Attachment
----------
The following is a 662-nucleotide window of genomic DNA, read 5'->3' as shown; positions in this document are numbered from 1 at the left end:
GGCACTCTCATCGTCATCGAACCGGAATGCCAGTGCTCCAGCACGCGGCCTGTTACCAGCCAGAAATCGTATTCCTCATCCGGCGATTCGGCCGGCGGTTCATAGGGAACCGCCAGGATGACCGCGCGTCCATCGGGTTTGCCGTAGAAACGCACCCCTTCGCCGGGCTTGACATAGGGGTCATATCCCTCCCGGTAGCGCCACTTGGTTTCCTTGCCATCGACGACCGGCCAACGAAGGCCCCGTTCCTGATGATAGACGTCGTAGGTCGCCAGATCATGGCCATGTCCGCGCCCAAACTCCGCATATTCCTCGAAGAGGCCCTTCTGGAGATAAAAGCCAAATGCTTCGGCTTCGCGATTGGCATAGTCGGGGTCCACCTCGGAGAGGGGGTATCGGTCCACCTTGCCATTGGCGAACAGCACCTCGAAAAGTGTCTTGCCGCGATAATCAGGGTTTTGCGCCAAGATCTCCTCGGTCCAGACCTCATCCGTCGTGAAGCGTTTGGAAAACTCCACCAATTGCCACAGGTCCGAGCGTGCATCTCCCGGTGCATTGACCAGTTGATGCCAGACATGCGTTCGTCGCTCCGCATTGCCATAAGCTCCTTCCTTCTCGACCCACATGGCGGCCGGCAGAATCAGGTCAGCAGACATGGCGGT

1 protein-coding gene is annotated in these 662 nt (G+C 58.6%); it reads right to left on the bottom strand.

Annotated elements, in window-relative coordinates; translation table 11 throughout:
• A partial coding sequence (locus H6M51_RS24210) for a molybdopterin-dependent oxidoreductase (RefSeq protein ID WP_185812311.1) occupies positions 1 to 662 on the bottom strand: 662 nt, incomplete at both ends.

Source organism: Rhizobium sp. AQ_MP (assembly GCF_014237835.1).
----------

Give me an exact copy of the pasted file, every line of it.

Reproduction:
The following is a 662-nucleotide window of genomic DNA, read 5'->3' as shown; positions in this document are numbered from 1 at the left end:
GGCACTCTCATCGTCATCGAACCGGAATGCCAGTGCTCCAGCACGCGGCCTGTTACCAGCCAGAAATCGTATTCCTCATCCGGCGATTCGGCCGGCGGTTCATAGGGAACCGCCAGGATGACCGCGCGTCCATCGGGTTTGCCGTAGAAACGCACCCCTTCGCCGGGCTTGACATAGGGGTCATATCCCTCCCGGTAGCGCCACTTGGTTTCCTTGCCATCGACGACCGGCCAACGAAGGCCCCGTTCCTGATGATAGACGTCGTAGGTCGCCAGATCATGGCCATGTCCGCGCCCAAACTCCGCATATTCCTCGAAGAGGCCCTTCTGGAGATAAAAGCCAAATGCTTCGGCTTCGCGATTGGCATAGTCGGGGTCCACCTCGGAGAGGGGGTATCGGTCCACCTTGCCATTGGCGAACAGCACCTCGAAAAGTGTCTTGCCGCGATAATCAGGGTTTTGCGCCAAGATCTCCTCGGTCCAGACCTCATCCGTCGTGAAGCGTTTGGAAAACTCCACCAATTGCCACAGGTCCGAGCGTGCATCTCCCGGTGCATTGACCAGTTGATGCCAGACATGCGTTCGTCGCTCCGCATTGCCATAAGCTCCTTCCTTCTCGACCCACATGGCGGCCGGCAGAATCAGGTCAGCAGACATGGCGGT

1 protein-coding gene is annotated in these 662 nt (G+C 58.6%); it reads right to left on the bottom strand.

Annotated elements, in window-relative coordinates; translation table 11 throughout:
• A partial coding sequence (locus H6M51_RS24210) for a molybdopterin-dependent oxidoreductase (RefSeq protein ID WP_185812311.1) occupies positions 1 to 662 on the bottom strand: 662 nt, incomplete at both ends.

Source organism: Rhizobium sp. AQ_MP (assembly GCF_014237835.1).